This is not going to be a very long review.especially since I’ve got a video up where I talk about this scope. It is embedded a bit further down and there is also a link there for the same video on gunstreamer.com if you prefer that platform to YouTube.
LPVOs (Low Power Variable Optics) are getting increasingly more competent across the board. The original idea behind riflescopes of this type was to provide good performance on 1x, with performance on top magnification *first 4x, then 6x, 7x, 8x, etc) being almost an afterthought. However, recently I am seeing more and more riflescopes that are increasingly well optimized across the entire magnification range with the Blaser being, potentially, the best of the bunch in terms of optomechanical quality.
I do not think Blaser intends to market this for tactical/AR-15 use, especially since their sister brand Minox already has an excellent ZP8 1-8×24. However, they really should consider it. I think they can grab a nice slice of the market by simply adding a couple of reticles with holdover points and, maybe, some sort of an AR compatible mounting solution (although I will freely admit that the Zeiss rail on the bottom of the scope is a very flexible mounting options as is). I used Recknagel rail mounts on top of the 22MOA Badger riser and the optical axis was at just the right height.
The reason I tested the scope on my AR-15 is mostly that I wanted to spend some time shooting offhand on low power which burns a lot of ammo and 25.56×45 is comparatively more affordable.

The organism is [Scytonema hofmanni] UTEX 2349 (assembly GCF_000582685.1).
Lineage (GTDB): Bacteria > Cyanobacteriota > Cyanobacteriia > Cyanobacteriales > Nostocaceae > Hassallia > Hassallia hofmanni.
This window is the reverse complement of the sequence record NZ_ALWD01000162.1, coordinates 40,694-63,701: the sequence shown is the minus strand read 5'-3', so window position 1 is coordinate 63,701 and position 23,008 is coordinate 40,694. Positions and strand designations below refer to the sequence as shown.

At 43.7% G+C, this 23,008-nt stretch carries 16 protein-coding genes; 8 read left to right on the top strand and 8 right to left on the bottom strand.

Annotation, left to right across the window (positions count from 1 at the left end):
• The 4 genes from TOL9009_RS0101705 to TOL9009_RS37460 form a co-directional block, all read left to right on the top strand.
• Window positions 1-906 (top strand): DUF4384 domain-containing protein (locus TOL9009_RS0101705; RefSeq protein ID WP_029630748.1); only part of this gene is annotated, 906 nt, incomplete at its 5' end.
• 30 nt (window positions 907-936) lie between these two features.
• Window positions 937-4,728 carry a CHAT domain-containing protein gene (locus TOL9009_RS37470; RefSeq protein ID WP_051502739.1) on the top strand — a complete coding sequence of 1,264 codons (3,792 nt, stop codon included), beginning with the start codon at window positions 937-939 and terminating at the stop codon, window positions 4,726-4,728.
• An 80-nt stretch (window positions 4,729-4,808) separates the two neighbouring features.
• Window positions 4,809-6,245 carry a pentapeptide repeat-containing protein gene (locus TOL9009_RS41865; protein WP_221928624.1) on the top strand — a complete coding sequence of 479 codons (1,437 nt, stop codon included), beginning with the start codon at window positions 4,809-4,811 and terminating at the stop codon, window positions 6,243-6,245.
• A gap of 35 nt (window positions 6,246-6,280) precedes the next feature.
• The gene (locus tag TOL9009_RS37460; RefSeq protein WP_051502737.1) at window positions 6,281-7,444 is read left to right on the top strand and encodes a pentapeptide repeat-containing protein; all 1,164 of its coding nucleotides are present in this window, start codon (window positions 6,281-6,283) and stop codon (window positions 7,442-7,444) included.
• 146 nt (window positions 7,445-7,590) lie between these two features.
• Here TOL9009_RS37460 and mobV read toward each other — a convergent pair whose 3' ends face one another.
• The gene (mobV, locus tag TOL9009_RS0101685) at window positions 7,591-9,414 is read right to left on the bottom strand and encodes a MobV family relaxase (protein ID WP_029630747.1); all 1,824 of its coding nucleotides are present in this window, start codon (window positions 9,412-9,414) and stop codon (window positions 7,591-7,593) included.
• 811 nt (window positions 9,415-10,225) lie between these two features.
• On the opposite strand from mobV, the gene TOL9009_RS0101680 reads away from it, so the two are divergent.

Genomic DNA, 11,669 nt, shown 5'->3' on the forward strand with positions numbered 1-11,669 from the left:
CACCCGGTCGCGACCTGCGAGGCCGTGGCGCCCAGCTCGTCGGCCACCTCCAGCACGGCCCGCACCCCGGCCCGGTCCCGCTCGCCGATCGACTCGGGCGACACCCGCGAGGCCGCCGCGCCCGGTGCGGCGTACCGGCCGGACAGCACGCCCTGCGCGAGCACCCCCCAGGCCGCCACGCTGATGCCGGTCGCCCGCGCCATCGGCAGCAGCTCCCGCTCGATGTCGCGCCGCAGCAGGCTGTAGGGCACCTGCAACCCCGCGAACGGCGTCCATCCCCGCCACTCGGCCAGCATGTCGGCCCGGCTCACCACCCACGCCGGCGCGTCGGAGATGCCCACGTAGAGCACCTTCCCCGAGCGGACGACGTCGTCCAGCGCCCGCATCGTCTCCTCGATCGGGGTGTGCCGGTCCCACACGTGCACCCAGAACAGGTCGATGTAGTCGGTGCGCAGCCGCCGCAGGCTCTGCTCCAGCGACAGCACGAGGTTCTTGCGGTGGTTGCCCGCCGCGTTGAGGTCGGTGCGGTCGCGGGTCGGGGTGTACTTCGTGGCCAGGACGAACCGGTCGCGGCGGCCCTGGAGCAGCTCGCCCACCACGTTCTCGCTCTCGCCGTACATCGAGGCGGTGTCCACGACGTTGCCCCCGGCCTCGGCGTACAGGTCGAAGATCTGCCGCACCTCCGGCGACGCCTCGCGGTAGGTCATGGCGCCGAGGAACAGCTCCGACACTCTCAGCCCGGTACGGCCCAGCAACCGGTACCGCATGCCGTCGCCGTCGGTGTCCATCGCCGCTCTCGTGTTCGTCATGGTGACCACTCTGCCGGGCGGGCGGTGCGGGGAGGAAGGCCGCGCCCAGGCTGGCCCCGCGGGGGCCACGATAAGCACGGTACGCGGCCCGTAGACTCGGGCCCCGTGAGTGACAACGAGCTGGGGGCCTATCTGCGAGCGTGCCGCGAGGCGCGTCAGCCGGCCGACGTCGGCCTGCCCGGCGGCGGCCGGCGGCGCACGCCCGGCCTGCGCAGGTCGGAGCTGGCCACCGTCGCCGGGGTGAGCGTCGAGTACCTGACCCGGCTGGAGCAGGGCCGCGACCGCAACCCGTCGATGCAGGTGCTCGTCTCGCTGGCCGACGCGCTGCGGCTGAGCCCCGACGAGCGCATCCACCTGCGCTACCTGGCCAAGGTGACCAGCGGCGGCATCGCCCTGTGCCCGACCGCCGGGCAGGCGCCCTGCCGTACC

|Blaser 1-7×28||Minox |
|Nightforce ATACR |
|Main Tube Diameter||34mm||34mm||34mm||30mm||34mm||30mm|
|Eye Relief, in||3.5||3.5||3.74||3.5||3.54||3.74|
|FOV, ft@1000yards||123 – 18 |
21 @ 6x
|112 – 14.4 19.2 @ 6x||96 – 13.1|
17.5 @ 6x
|122 – 19.320.2 @ 6x||107 – 13 17.4 @ 6x||127.5 – 15.9|
21.2 @ 6x
|Exit Pupil||10 – 4||10.3 – 3||11 – 3||12.4 – 3.8||11 – 3||8.1 – 3|
|Click Value||0.1 mrad||0.1 mrad||0.1 mrad||0.1 mrad||0.1 mrad||0.1 mrad|
|Adjustment per turn||10 mrad||10 mrad||10 mrad||10 mrad||10 mrad||10 mrad|
|Adjustment range||18mrad||10 mrad||30 mrad||E: 20 mradW: 14 mrad||29 mrad||20 mrad|
Looking at the spec table above, a few things jump out. One is that the Blaser is expensive. Another is that it easily the widest FOV of the available FFP low power scope. It almost matches the FOV of the second focal plane Swaro Z8i, except it does so with a larger exit pupil and front focal plane reticle. Rather importantly, when you are trying to go fast with the scope on 1x, the exit pupil on low power matters. I experimented with a bunch of different scope and it seem like for optimal performance I need an exit pupil of 10mm or more. If it gets smaller on 1x, that is not a huge deal, but I can feel the difference especially from suboptimal shooting positions.
Also, Blaser is the only 28mm objective in this group and, while I have not seen all of these side by side, I am pretty confident it will do better than any 24mm scope in low light. It is not a huge difference, but it is there.
Here is a brief video review:
Here is a short video shot through the scope using a Skoped Vision adapter. It is not nearly as good of the image as you get looking directly through the scope, but it is a good representation of what the reticle looks like.
Keep in mind that the physical reticle is sized so it does not stand out much on 1x. That is where the large illuminated dot is supposed to really stand out for a shooting experience close to that of a red dot sight.
Below 4.5x, the dot is 1 mrad in diameter (right around 3 MOA). Above 4.5x, it is 0.25 mrad in diameter for precise aiming.
Blaser calls the technology IVD: Intelligent Variable Dot. I really like how it works and I hope it extends to different products and applications.